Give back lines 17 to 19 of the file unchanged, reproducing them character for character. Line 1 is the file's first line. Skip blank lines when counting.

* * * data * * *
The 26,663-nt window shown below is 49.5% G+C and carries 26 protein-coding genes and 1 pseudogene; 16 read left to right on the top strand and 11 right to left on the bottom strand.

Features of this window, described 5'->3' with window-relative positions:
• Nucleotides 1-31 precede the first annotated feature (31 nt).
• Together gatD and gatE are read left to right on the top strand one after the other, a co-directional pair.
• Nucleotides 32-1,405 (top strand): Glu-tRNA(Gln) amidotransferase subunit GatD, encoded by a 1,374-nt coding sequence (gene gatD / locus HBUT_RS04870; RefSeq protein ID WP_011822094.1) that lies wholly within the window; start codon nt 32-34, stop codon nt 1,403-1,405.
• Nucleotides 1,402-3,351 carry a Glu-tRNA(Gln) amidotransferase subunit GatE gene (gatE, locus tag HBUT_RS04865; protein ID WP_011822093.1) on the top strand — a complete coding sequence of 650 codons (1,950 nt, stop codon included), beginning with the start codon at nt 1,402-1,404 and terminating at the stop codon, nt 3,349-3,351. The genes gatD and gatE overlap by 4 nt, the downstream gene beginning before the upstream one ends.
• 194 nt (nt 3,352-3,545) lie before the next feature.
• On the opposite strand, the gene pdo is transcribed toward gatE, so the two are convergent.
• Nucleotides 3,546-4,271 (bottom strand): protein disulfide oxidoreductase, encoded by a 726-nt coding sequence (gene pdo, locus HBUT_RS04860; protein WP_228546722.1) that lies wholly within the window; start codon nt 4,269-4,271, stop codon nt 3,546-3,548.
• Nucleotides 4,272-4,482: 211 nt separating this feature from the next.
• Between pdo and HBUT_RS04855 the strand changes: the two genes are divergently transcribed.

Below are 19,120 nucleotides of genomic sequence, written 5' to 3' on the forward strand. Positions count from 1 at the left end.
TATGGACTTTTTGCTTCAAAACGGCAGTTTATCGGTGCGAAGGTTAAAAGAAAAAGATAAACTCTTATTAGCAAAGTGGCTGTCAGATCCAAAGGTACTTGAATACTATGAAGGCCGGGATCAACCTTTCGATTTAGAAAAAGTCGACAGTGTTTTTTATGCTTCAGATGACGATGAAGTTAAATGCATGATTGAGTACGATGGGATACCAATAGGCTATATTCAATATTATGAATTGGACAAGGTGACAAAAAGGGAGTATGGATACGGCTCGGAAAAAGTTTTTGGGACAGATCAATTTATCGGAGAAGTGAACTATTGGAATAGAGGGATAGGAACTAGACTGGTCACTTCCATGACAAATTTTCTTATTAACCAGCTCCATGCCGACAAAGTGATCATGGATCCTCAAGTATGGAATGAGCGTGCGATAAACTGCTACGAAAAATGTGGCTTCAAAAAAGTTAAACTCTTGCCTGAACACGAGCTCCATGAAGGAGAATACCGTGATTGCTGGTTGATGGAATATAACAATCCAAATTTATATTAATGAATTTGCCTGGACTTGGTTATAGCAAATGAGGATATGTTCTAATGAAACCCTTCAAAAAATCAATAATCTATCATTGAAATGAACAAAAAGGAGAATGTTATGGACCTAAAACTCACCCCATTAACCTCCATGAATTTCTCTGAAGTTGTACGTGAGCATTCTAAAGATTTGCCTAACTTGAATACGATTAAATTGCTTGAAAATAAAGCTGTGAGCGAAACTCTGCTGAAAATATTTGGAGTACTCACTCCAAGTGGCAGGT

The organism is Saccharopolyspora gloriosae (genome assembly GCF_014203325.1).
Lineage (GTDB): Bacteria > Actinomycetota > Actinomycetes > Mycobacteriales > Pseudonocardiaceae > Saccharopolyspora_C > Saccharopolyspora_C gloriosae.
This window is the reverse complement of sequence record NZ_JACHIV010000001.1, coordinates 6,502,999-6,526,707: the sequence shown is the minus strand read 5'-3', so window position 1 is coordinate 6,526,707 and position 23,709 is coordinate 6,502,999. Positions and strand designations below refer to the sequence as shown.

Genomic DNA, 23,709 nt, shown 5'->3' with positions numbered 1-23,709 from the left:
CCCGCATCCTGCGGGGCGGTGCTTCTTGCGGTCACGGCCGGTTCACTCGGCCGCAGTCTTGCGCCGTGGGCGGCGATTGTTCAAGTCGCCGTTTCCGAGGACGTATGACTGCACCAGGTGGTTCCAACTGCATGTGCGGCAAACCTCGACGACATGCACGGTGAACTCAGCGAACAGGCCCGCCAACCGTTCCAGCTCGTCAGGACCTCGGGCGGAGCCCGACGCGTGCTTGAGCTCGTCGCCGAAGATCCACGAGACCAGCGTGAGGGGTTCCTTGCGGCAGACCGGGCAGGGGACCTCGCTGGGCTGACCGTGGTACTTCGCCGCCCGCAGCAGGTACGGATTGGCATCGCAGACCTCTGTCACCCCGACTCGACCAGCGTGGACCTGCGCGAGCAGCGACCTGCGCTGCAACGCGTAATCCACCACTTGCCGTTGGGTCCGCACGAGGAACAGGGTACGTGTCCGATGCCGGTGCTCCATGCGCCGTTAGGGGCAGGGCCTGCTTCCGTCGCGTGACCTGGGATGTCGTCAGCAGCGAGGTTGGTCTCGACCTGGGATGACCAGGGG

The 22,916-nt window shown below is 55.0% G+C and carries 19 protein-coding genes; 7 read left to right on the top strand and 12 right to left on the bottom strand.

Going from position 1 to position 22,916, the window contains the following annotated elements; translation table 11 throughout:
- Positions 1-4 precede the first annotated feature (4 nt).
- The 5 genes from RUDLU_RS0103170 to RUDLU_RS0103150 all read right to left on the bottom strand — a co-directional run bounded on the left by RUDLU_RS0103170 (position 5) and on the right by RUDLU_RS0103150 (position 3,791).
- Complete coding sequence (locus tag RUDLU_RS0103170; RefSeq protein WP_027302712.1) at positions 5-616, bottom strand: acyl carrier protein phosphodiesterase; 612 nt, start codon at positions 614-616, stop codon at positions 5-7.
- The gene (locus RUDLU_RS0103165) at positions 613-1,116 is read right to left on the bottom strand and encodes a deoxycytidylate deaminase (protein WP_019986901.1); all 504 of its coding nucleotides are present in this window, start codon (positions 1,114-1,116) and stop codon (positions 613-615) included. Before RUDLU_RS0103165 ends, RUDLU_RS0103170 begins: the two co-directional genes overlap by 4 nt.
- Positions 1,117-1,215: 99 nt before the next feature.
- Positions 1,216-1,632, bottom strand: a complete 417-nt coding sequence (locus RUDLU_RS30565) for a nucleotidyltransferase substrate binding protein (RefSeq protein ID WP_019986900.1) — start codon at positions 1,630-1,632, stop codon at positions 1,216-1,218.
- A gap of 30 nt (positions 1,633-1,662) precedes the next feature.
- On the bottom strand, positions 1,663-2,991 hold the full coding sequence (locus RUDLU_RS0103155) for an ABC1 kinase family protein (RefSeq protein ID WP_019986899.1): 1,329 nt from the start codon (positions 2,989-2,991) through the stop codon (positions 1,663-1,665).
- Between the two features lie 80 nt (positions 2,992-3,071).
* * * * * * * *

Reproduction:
Genomic DNA, 23,709 nt, shown 5'->3' with positions numbered 1-23,709 from the left:
CCCGCATCCTGCGGGGCGGTGCTTCTTGCGGTCACGGCCGGTTCACTCGGCCGCAGTCTTGCGCCGTGGGCGGCGATTGTTCAAGTCGCCGTTTCCGAGGACGTATGACTGCACCAGGTGGTTCCAACTGCATGTGCGGCAAACCTCGACGACATGCACGGTGAACTCAGCGAACAGGCCCGCCAACCGTTCCAGCTCGTCAGGACCTCGGGCGGAGCCCGACGCGTGCTTGAGCTCGTCGCCGAAGATCCACGAGACCAGCGTGAGGGGTTCCTTGCGGCAGACCGGGCAGGGGACCTCGCTGGGCTGACCGTGGTACTTCGCCGCCCGCAGCAGGTACGGATTGGCATCGCAGACCTCTGTCACCCCGACTCGACCAGCGTGGACCTGCGCGAGCAGCGACCTGCGCTGCAACGCGTAATCCACCACTTGCCGTTGGGTCCGCACGAGGAACAGGGTACGTGTCCGATGCCGGTGCTCCATGCGCCGTTAGGGGCAGGGCCTGCTTCCGTCGCGTGACCTGGGATGTCGTCAGCAGCGAGGTTGGTCTCGACCTGGGATGACCAGGGG

The 22,916-nt window shown below is 55.0% G+C and carries 19 protein-coding genes; 7 read left to right on the top strand and 12 right to left on the bottom strand.